The Moose decries the big lie.
He is spending the family fortune and he is getting nowhere. And now, negative Ned Lamont's campaign is resorting to worst sort of gutter politics. The Hartford Courant,
"...former state Treasurer Henry E. Parker had questioned Lieberman's oft-cited civil rights history as he and other black leaders endorsed Lamont."I'm saying that my view is there's no evidence of what he's done. Let him prove that he's been there," Parker said at a press conference attended by Lamont...
"Lamont stood with Parker and other members of the Connecticut Federation of Black Democratic Clubs as they endorsed Lamont and released an open letter to Lieberman. The letter disputed a television ad that recounts his civil rights involvement.The Lamont campaign paid for 300 to 400 copies of the open letter in which the federation said that it was "offended by your television ad which claims you were an advocate for African Americans' first class citizenship and as such you marched for our civil rights."
Lamont is now desperately attempting to backtrack from his supporter's comments. But, Negative Ned can run, but he can't hide. Perhaps, Ned should salute Joe's vigorous fight for civil rights instead of standing by while his surrogate slanders it.
For Negative Ned's edification, here is an excerpt from the Yale newspaper that details Joe's efforts in the struggle for civil rights,
"But his most famous editorials included a piece titled "An Explanation: Why I Go to Mississippi," written immediately preceding a much-publicized trip Lieberman took to Jackson, Miss., in late October 1963, and another which ran roughly a month later on the impact of President John F. Kennedy's death.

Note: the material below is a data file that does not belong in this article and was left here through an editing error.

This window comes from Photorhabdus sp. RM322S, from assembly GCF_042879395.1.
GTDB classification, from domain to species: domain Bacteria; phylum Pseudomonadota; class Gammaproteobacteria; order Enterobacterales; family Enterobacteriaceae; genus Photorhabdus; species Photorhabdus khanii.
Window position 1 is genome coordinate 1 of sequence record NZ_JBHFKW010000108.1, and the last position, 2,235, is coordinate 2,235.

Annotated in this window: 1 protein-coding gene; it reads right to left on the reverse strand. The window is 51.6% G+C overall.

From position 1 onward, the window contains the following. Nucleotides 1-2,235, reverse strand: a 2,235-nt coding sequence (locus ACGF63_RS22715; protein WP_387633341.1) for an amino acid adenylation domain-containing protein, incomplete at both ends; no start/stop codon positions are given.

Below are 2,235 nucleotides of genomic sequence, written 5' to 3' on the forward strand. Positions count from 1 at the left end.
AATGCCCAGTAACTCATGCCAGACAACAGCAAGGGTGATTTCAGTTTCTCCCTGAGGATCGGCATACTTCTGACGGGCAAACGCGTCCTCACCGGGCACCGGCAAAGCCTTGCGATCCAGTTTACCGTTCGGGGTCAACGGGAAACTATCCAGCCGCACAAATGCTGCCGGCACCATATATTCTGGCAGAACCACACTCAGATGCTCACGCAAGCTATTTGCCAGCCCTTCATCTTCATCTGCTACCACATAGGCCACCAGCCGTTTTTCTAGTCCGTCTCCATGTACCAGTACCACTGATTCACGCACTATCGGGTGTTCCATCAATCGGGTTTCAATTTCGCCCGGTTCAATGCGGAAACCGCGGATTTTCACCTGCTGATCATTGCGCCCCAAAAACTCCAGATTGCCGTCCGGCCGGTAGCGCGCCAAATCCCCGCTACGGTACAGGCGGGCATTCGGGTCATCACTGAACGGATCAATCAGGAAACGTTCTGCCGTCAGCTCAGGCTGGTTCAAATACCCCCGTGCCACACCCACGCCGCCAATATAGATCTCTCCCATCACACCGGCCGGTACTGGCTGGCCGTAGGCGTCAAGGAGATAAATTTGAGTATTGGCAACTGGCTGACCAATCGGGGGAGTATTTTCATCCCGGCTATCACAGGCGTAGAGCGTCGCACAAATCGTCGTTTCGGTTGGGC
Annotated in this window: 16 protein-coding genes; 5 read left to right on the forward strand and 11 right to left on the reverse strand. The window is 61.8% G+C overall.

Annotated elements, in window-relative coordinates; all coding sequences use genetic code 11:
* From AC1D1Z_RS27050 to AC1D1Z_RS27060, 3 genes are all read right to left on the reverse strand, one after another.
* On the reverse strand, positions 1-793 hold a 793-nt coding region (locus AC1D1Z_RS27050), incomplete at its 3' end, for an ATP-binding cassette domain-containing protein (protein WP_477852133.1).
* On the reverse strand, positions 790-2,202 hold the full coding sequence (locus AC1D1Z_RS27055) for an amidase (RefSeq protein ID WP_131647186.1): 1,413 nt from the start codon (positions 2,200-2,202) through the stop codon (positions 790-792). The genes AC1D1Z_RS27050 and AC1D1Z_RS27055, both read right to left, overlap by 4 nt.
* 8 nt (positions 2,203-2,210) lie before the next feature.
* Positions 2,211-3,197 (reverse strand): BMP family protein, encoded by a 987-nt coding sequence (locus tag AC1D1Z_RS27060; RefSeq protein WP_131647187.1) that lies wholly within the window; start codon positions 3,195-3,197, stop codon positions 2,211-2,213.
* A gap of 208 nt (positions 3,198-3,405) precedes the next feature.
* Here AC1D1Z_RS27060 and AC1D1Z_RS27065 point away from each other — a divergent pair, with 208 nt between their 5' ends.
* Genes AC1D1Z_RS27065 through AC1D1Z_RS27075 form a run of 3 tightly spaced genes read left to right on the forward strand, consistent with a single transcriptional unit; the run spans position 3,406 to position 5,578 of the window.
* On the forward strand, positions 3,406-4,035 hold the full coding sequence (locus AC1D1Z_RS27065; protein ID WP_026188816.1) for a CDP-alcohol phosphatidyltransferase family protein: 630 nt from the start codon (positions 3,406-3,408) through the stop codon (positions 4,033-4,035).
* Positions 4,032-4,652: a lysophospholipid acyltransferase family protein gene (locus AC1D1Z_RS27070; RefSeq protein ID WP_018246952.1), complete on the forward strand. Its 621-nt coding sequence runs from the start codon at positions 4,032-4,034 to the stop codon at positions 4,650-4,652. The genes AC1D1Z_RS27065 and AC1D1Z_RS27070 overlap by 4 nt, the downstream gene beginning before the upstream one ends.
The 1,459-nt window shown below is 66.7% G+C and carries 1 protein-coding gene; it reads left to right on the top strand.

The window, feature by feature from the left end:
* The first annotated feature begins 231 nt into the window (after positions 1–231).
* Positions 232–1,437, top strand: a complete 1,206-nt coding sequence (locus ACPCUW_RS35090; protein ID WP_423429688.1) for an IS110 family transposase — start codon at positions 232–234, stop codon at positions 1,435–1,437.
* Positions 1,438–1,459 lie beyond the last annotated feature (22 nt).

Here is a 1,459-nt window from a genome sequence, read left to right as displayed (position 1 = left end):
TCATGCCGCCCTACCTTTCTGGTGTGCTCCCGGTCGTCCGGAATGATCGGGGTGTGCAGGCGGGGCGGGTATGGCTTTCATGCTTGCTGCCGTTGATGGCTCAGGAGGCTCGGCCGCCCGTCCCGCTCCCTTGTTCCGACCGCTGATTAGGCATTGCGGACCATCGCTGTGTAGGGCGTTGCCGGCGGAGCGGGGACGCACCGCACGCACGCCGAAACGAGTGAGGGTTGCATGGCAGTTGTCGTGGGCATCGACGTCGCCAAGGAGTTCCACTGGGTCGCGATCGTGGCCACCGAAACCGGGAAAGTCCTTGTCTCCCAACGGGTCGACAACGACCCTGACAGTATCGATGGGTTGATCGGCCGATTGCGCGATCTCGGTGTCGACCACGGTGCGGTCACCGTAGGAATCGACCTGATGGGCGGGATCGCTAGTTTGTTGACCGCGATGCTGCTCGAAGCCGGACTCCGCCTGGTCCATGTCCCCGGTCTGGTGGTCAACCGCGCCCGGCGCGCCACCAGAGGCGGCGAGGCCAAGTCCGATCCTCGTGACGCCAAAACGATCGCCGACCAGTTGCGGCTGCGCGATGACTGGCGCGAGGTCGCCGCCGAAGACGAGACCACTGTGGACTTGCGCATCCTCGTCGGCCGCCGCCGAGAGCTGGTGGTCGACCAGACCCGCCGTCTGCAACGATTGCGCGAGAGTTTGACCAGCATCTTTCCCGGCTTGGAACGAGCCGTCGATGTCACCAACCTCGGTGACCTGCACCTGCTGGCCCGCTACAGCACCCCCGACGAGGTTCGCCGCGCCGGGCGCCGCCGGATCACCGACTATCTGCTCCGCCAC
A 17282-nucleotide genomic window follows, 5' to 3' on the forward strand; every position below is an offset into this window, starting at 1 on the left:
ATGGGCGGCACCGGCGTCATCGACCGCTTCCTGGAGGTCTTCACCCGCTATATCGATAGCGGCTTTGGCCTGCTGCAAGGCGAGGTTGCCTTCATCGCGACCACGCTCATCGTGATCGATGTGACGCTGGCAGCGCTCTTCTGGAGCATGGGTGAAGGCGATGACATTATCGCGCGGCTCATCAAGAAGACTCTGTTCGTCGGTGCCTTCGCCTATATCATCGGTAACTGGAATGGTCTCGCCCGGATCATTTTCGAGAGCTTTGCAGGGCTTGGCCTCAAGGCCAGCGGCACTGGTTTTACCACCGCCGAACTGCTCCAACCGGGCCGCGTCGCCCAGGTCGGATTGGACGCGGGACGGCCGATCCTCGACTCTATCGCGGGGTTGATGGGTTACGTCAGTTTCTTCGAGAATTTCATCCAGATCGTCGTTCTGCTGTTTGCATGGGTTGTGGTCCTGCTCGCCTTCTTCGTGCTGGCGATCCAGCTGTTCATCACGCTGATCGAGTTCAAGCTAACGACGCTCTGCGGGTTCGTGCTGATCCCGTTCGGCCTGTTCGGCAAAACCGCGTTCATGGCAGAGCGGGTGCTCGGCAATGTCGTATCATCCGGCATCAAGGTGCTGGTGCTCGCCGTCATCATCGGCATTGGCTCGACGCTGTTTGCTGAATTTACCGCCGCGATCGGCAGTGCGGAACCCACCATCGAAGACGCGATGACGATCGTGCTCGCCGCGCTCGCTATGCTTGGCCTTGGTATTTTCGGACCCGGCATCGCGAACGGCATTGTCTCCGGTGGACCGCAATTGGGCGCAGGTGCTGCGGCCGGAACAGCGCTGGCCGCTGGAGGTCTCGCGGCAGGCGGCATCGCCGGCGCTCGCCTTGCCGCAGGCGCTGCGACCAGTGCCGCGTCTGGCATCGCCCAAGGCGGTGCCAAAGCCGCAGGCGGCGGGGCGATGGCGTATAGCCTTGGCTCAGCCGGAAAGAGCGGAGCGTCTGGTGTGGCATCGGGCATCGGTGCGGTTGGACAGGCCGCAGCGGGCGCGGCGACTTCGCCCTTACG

"In the fall of his senior year, Lieberman was part of a sizeable contingent of Yalies who trekked down to Jackson, Miss., to lend a hand to organizations like Student Nonviolent Coordinating Committee and the National Association for the Advancement of Colored People, who hoped to advance the civil rights movement underway in the South.
"In the editorial outlining his reasons for traveling to the Deep South, Lieberman called what he and others would be doing "American," stating, "I am going to Mississippi because I feel that my presence, as a white man, can indicate to Negro Mississippians that there are white men -- whose insides burn with anxiety and guilt when they consider the way in which other white men have sought to rob the black man of his humanity."
Upon arriving at the project headquarters in Jackson, the students assisted in staging a mock vote in which blacks cast ballots for Aaron Henry, who was barred from the official election for governor because he was black. The goal was to amass more votes for the unofficial candidate than the official victor, Paul B. Johnson Jr. Prompted by civil rights activists Allard Lowenstein, the well-known Congressman and one-time dean of Stanford University, and Yale University Chaplain William Sloane Coffin, the students' voyage to the South represented Northern sympathies for the struggle and has been tied to Lieberman's name ever since.
"Saxonhouse, an economics professor at the University of Michigan, was one of the students who drove the roughly 25 hours to Mississippi and said the scope of the project would not have been possible without Lieberman...
"Howard Gillette Jr. '64, who was managing editor at the News under Lieberman, said the two-week voter rights campaign was progressive, but not radical. Lieberman's careful negotiation between respect for the status quo and a yearning for improvement through progressive action followed the future senator through his early political career in New Haven and Connecticut, Gillette said.
Joe challenged [the establishment] in some ways and embraced it in others," said Gillette, now a history professor at Rutgers University in Camden, N.J. "He had to navigate those shoals and he did it quite well."
Negative Ned should hang his head in shame. While Joe has a long history of fighting for the rights of the persecuted, Ned can only persecute the truth.
Apologize Ned. --